From The Financial Times:
Amazon’s dispute with Hachette publishing house is threatening the loyalty of Amazon’s customers and sabotaging its relations with authors, according to Malcolm Gladwell, the best-selling writer of The Tipping Point and Outliers.
The online retailer’s aggressive tactics, which involve delaying shipments of Hachette books or declining to make others available for purchase, are “a violation of their best interests”, said Mr Gladwell, a Hachette author.
. . . .
In an interview for Saturday’s FT Weekend Magazine, Mr Gladwell said he was “agnostic” on the business dispute but disliked becoming a “pawn”. He said: “I thought Amazon wanted to be nice to me. I thought their endgame was to woo authors. So, then why are they sabotaging us?”
. . . .
The company also acts as a platform for the sale of self-published books, potentially challenging the historic role of publishers, whose services to authors include paying advances and publicising their work, as well as publishing and distributing books.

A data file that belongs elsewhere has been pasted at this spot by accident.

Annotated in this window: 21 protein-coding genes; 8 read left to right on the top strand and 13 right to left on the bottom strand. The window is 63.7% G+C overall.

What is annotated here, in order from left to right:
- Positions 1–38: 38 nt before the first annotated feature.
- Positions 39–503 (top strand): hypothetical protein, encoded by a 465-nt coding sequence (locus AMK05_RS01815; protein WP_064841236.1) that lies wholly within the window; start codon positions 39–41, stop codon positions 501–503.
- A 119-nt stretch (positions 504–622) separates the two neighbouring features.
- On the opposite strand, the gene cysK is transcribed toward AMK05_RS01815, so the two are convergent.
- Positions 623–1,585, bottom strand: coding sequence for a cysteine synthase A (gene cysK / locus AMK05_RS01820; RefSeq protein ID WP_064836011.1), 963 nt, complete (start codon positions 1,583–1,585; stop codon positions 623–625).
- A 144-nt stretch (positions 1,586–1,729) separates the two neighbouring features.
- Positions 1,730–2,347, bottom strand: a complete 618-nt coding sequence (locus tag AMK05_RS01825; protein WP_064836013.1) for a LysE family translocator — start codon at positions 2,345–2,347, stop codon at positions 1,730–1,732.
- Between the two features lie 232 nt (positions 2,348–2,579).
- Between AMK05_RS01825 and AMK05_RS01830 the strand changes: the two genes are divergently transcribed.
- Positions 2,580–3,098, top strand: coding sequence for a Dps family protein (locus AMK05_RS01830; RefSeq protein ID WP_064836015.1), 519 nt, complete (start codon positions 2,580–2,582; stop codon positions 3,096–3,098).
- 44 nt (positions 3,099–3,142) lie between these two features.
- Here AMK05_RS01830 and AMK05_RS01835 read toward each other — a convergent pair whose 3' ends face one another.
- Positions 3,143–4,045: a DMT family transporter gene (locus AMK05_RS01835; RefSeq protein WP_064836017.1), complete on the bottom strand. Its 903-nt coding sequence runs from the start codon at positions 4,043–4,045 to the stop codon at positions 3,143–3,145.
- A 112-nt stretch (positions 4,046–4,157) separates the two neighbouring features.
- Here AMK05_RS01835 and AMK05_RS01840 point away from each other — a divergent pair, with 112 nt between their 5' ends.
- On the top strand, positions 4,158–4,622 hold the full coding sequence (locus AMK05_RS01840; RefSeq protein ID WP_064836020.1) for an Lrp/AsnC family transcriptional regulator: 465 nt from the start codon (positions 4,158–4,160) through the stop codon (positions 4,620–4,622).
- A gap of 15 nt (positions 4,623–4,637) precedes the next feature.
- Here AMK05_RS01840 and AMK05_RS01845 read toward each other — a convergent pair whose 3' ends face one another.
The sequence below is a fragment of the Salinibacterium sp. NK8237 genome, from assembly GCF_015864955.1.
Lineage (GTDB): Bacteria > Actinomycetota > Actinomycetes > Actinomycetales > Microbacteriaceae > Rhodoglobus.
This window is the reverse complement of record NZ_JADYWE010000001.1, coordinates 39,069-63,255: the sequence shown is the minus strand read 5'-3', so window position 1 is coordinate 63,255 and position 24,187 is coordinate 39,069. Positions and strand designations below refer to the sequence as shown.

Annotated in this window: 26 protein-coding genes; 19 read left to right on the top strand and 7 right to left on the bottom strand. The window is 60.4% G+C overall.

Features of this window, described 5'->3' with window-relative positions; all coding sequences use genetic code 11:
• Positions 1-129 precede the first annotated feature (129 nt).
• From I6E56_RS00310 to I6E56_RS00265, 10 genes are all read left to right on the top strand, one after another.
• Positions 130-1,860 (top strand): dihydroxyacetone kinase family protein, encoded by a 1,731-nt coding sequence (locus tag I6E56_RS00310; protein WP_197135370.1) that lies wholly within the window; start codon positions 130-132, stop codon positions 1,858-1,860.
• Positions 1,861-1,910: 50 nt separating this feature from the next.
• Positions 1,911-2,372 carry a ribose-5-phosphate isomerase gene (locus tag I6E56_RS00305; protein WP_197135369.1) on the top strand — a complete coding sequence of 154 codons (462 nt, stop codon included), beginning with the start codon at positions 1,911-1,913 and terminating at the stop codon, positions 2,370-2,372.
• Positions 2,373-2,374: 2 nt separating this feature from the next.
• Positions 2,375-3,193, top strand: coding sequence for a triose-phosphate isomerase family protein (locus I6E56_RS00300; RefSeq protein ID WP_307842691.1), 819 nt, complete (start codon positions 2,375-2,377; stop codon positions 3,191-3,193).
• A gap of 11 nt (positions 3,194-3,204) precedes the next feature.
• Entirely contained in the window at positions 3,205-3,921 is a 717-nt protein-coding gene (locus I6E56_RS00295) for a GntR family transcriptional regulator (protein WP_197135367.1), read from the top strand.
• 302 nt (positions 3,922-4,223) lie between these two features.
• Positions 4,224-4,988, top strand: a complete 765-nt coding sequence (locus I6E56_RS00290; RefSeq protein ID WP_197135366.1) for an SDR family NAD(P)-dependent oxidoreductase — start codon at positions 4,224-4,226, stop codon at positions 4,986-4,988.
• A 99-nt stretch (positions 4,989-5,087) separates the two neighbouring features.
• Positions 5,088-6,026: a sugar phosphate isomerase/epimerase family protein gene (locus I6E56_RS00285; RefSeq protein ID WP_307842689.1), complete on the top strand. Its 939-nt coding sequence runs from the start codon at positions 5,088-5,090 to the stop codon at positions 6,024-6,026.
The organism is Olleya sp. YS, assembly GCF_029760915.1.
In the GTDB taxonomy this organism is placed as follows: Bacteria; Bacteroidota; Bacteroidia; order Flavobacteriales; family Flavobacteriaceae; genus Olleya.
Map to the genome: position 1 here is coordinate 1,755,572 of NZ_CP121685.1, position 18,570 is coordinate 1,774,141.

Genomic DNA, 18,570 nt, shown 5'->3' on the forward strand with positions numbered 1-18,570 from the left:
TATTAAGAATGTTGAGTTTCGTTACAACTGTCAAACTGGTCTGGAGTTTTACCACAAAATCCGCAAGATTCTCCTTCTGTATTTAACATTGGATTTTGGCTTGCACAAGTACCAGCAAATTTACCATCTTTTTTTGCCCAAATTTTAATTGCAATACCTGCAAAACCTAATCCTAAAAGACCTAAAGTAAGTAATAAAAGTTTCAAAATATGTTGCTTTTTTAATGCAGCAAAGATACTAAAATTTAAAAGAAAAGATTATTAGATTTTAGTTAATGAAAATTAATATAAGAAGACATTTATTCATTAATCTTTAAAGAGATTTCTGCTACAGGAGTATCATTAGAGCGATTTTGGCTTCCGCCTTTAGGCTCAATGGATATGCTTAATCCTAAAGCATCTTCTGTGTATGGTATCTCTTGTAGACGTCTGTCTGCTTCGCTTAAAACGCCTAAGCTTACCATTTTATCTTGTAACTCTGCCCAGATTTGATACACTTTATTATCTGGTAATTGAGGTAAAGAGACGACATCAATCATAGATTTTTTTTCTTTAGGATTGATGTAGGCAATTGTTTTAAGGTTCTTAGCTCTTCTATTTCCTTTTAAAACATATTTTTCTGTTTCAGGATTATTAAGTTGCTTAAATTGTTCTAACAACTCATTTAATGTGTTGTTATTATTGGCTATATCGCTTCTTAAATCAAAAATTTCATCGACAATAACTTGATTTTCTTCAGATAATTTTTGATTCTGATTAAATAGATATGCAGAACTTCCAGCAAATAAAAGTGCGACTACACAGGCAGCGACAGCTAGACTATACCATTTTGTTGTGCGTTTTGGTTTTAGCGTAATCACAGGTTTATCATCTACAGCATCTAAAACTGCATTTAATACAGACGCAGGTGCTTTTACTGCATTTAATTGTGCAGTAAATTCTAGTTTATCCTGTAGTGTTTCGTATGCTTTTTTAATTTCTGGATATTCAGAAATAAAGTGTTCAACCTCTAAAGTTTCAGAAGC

Mr Gladwell dismissed the idea that successful authors could cut out traditional publishers in the digital era. “I hesitate to weigh in on this most sensitive occasion. I have a very nice arrangement with my publisher,” he said.
“The truth is the relationship between an author and a publisher is not set in stone. It’s a relationship. You can structure it however you wish. And if circumstances change and you think that the publisher needs to do more or less than they’ve done in the past then you should just alter your business arrangement. These things aren’t givens.”
Link to the rest at The Financial Times (which has an unpredictable paywall. Search Google using the title of this post and you should get in) and thanks to SMH for the tip.
PG suggests that if Gladwell didn’t want to be a pawn, he shouldn’t have signed with a company like Hachette in the first place.